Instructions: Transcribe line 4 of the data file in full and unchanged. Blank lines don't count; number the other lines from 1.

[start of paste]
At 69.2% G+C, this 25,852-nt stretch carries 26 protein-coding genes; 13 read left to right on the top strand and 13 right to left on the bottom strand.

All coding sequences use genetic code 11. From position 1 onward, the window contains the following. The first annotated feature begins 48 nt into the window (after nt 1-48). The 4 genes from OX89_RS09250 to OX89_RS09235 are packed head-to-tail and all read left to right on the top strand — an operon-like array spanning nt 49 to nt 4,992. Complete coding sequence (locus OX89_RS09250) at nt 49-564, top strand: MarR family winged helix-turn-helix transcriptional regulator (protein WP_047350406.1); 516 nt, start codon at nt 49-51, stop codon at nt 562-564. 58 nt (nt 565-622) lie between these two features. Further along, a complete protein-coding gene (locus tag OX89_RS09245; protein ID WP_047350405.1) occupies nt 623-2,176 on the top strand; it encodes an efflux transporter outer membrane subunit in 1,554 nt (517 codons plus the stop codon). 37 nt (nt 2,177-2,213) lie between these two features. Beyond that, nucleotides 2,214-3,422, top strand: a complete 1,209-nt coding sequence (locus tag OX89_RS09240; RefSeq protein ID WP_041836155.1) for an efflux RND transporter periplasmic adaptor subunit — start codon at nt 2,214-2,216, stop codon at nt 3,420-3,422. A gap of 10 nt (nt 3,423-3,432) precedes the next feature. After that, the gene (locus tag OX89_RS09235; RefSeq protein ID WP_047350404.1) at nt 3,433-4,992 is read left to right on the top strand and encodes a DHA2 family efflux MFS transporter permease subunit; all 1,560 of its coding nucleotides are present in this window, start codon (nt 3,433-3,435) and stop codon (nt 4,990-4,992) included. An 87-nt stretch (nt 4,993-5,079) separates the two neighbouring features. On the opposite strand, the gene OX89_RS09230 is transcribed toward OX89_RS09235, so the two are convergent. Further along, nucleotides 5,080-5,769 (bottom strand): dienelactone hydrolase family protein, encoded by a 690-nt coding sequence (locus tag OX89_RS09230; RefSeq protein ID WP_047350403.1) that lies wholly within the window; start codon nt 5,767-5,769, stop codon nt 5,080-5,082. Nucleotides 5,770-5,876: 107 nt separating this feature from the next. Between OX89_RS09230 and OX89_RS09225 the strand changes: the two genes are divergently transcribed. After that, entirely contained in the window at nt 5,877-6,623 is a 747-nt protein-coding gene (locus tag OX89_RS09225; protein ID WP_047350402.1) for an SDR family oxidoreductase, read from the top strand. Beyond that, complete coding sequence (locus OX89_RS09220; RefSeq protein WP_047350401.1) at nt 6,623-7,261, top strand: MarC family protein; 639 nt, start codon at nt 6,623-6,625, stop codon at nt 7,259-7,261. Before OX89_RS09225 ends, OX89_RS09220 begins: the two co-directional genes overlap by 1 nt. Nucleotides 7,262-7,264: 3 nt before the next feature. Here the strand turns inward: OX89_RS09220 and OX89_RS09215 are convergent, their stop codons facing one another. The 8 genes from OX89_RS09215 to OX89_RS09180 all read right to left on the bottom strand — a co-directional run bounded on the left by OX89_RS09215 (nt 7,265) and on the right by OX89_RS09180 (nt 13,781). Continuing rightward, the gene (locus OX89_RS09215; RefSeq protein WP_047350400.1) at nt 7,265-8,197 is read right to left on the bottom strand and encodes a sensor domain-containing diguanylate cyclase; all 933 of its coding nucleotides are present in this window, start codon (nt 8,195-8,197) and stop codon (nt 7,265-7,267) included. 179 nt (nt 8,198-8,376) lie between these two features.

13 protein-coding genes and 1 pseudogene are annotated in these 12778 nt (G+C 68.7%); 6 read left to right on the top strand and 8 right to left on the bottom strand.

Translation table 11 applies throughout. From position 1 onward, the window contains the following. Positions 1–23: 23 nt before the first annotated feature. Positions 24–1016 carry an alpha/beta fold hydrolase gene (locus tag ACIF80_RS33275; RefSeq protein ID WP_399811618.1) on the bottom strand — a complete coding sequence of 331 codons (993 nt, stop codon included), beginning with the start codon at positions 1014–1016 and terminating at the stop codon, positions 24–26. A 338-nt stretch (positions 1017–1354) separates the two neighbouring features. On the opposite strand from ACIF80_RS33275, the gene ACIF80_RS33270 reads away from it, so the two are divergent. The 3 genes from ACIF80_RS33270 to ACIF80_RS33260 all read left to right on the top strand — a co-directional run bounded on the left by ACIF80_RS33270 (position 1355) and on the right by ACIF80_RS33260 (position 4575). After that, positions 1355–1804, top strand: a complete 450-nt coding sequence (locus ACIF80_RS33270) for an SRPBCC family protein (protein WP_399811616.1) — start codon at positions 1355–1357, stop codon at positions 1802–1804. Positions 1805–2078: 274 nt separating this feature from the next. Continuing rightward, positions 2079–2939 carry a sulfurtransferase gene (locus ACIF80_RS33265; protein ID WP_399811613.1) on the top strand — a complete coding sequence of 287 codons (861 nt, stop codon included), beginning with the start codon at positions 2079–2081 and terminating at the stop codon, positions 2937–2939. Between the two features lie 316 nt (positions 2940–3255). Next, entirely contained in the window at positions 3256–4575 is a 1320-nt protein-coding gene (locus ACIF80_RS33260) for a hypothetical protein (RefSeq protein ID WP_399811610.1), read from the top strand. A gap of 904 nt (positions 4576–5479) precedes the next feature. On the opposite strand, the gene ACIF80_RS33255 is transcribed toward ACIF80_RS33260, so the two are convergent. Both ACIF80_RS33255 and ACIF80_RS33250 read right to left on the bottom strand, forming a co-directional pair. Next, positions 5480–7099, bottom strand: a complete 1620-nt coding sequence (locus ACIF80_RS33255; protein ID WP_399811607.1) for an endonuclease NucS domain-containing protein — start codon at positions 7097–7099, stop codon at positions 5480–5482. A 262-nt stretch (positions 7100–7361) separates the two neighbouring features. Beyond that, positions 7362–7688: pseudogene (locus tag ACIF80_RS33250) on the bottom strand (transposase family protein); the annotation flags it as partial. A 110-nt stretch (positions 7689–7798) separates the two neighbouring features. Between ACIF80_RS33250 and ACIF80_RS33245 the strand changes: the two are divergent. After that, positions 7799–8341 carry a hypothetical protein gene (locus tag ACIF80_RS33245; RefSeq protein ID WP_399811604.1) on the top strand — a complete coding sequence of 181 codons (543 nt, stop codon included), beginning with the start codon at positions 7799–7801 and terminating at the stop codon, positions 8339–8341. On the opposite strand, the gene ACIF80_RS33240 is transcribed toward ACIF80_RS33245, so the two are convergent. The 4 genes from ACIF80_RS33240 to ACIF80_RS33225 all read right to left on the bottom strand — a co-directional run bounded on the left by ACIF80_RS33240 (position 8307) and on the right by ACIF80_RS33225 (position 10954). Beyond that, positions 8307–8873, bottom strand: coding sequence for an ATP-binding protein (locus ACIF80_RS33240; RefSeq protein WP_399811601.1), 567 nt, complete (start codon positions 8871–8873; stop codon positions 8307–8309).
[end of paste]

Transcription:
Translation table 11 applies throughout. From position 1 onward, the window contains the following. Positions 1–23: 23 nt before the first annotated feature. Positions 24–1016 carry an alpha/beta fold hydrolase gene (locus tag ACIF80_RS33275; RefSeq protein ID WP_399811618.1) on the bottom strand — a complete coding sequence of 331 codons (993 nt, stop codon included), beginning with the start codon at positions 1014–1016 and terminating at the stop codon, positions 24–26. A 338-nt stretch (positions 1017–1354) separates the two neighbouring features. On the opposite strand from ACIF80_RS33275, the gene ACIF80_RS33270 reads away from it, so the two are divergent. The 3 genes from ACIF80_RS33270 to ACIF80_RS33260 all read left to right on the top strand — a co-directional run bounded on the left by ACIF80_RS33270 (position 1355) and on the right by ACIF80_RS33260 (position 4575). After that, positions 1355–1804, top strand: a complete 450-nt coding sequence (locus ACIF80_RS33270) for an SRPBCC family protein (protein WP_399811616.1) — start codon at positions 1355–1357, stop codon at positions 1802–1804. Positions 1805–2078: 274 nt separating this feature from the next. Continuing rightward, positions 2079–2939 carry a sulfurtransferase gene (locus ACIF80_RS33265; protein ID WP_399811613.1) on the top strand — a complete coding sequence of 287 codons (861 nt, stop codon included), beginning with the start codon at positions 2079–2081 and terminating at the stop codon, positions 2937–2939. Between the two features lie 316 nt (positions 2940–3255). Next, entirely contained in the window at positions 3256–4575 is a 1320-nt protein-coding gene (locus ACIF80_RS33260) for a hypothetical protein (RefSeq protein ID WP_399811610.1), read from the top strand. A gap of 904 nt (positions 4576–5479) precedes the next feature. On the opposite strand, the gene ACIF80_RS33255 is transcribed toward ACIF80_RS33260, so the two are convergent. Both ACIF80_RS33255 and ACIF80_RS33250 read right to left on the bottom strand, forming a co-directional pair. Next, positions 5480–7099, bottom strand: a complete 1620-nt coding sequence (locus ACIF80_RS33255; protein ID WP_399811607.1) for an endonuclease NucS domain-containing protein — start codon at positions 7097–7099, stop codon at positions 5480–5482. A 262-nt stretch (positions 7100–7361) separates the two neighbouring features. Beyond that, positions 7362–7688: pseudogene (locus tag ACIF80_RS33250) on the bottom strand (transposase family protein); the annotation flags it as partial. A 110-nt stretch (positions 7689–7798) separates the two neighbouring features. Between ACIF80_RS33250 and ACIF80_RS33245 the strand changes: the two are divergent. After that, positions 7799–8341 carry a hypothetical protein gene (locus tag ACIF80_RS33245; RefSeq protein ID WP_399811604.1) on the top strand — a complete coding sequence of 181 codons (543 nt, stop codon included), beginning with the start codon at positions 7799–7801 and terminating at the stop codon, positions 8339–8341. On the opposite strand, the gene ACIF80_RS33240 is transcribed toward ACIF80_RS33245, so the two are convergent. The 4 genes from ACIF80_RS33240 to ACIF80_RS33225 all read right to left on the bottom strand — a co-directional run bounded on the left by ACIF80_RS33240 (position 8307) and on the right by ACIF80_RS33225 (position 10954). Beyond that, positions 8307–8873, bottom strand: coding sequence for an ATP-binding protein (locus ACIF80_RS33240; RefSeq protein WP_399811601.1), 567 nt, complete (start codon positions 8871–8873; stop codon positions 8307–8309).